Third: Thank the client, at the conclusion of the letter, for the opportunity to represent him. (Even if the client is the biggest pain-in-the-ass, you were still presented with an opportunity. Finding a way to express gratitude in a difficult situation is a sign of emotional maturity. This also goes a long way toward mitigating any future action the client may take against you – especially if he is emotional about you firing him.)
Fourth: Offer to make his transition to another lawyer as easy as possible. (You don’t need to find him another lawyer. You just need to agree to cooperate in turning over all documentation related to his case.)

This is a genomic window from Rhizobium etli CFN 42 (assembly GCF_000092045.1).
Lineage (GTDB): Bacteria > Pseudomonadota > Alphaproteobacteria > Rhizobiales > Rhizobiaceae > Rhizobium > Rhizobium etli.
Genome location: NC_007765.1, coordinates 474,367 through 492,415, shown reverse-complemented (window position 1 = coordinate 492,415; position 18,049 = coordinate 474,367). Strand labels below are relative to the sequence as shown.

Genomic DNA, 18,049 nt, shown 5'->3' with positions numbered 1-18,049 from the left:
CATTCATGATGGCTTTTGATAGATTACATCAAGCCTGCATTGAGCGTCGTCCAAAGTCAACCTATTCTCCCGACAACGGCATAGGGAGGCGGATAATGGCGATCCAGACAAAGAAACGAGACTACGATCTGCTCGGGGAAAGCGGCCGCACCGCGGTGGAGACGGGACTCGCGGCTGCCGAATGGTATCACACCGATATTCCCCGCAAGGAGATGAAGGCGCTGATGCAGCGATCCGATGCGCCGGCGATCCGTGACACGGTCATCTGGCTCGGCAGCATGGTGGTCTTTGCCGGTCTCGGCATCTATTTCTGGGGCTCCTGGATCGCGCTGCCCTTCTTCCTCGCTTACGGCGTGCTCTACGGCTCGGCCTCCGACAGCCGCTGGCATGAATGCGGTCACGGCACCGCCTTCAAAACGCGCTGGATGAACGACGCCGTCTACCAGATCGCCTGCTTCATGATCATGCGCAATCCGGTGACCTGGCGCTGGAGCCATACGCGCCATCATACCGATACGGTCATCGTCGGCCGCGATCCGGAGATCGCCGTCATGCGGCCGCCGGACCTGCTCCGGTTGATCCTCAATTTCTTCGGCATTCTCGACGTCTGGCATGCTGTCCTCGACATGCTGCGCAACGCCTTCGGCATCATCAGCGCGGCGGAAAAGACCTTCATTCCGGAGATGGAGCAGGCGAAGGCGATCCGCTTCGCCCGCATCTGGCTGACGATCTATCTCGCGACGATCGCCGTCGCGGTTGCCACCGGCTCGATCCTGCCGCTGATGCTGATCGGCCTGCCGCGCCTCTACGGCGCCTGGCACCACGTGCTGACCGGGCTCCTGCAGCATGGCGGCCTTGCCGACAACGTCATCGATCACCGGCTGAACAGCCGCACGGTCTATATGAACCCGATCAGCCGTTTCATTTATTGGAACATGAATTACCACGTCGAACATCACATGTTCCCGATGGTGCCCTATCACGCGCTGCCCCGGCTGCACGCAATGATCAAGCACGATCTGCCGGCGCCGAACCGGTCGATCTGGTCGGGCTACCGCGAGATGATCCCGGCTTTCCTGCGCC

Fifth: When possible, have a conversation with the client and express everything you have written in your letter directly to him. Be truthful and unemotional. Then sit back and allow him the opportunity to respond.
After he responds, do not react emotionally. Simply state that you understand his feelings (you don’t agree, but you understand).
This is difficult so I recommend you practice by giving your talk to someone else a few times. Having this conversation with a member of your staff “desensitizes” you to an extent. It makes saying these things a little easier and it helps to dull the emotion that accompanies the words.
After the conversation, send the letter via email and via postal mail. Make sure you include signature-required tracking on the letter sent though the postal service.
You may be wondering why I recommend sending the letter, having a conversation and providing an email. These are for three separate reasons: